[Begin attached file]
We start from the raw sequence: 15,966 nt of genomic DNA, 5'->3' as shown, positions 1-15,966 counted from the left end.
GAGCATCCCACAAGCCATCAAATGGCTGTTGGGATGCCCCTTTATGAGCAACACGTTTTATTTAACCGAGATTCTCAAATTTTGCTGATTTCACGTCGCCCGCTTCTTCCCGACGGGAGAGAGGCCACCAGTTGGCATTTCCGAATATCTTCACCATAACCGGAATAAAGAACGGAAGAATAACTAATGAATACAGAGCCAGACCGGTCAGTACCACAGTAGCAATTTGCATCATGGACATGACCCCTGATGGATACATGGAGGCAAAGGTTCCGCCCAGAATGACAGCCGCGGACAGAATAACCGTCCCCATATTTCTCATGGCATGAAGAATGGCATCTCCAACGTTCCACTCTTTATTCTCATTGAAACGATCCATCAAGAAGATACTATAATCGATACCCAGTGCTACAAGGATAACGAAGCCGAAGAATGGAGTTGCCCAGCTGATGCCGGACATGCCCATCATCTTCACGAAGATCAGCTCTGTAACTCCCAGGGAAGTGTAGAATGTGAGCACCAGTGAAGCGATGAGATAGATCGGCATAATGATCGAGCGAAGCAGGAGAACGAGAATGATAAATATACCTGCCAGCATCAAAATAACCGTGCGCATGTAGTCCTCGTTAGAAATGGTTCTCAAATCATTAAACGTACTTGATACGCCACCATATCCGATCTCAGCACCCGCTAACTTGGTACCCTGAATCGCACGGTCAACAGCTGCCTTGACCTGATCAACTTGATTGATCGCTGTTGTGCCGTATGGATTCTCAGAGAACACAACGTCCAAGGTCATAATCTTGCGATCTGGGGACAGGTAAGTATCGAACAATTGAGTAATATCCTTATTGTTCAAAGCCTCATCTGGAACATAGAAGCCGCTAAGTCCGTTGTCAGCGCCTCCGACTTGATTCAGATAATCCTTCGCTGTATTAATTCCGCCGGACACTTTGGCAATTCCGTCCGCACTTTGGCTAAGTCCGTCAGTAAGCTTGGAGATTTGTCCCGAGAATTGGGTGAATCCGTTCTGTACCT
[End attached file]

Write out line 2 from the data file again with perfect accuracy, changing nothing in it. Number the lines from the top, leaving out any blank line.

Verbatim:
GAGCATCCCACAAGCCATCAAATGGCTGTTGGGATGCCCCTTTATGAGCAACACGTTTTATTTAACCGAGATTCTCAAATTTTGCTGATTTCACGTCGCCCGCTTCTTCCCGACGGGAGAGAGGCCACCAGTTGGCATTTCCGAATATCTTCACCATAACCGGAATAAAGAACGGAAGAATAACTAATGAATACAGAGCCAGACCGGTCAGTACCACAGTAGCAATTTGCATCATGGACATGACCCCTGATGGATACATGGAGGCAAAGGTTCCGCCCAGAATGACAGCCGCGGACAGAATAACCGTCCCCATATTTCTCATGGCATGAAGAATGGCATCTCCAACGTTCCACTCTTTATTCTCATTGAAACGATCCATCAAGAAGATACTATAATCGATACCCAGTGCTACAAGGATAACGAAGCCGAAGAATGGAGTTGCCCAGCTGATGCCGGACATGCCCATCATCTTCACGAAGATCAGCTCTGTAACTCCCAGGGAAGTGTAGAATGTGAGCACCAGTGAAGCGATGAGATAGATCGGCATAATGATCGAGCGAAGCAGGAGAACGAGAATGATAAATATACCTGCCAGCATCAAAATAACCGTGCGCATGTAGTCCTCGTTAGAAATGGTTCTCAAATCATTAAACGTACTTGATACGCCACCATATCCGATCTCAGCACCCGCTAACTTGGTACCCTGAATCGCACGGTCAACAGCTGCCTTGACCTGATCAACTTGATTGATCGCTGTTGTGCCGTATGGATTCTCAGAGAACACAACGTCCAAGGTCATAATCTTGCGATCTGGGGACAGGTAAGTATCGAACAATTGAGTAATATCCTTATTGTTCAAAGCCTCATCTGGAACATAGAAGCCGCTAAGTCCGTTGTCAGCGCCTCCGACTTGATTCAGATAATCCTTCGCTGTATTAATTCCGCCGGACACTTTGGCAATTCCGTCCGCACTTTGGCTAAGTCCGTCAGTAAGCTTGGAGATTTGTCCCGAGAATTGGGTGAATCCGTTCTGTACCT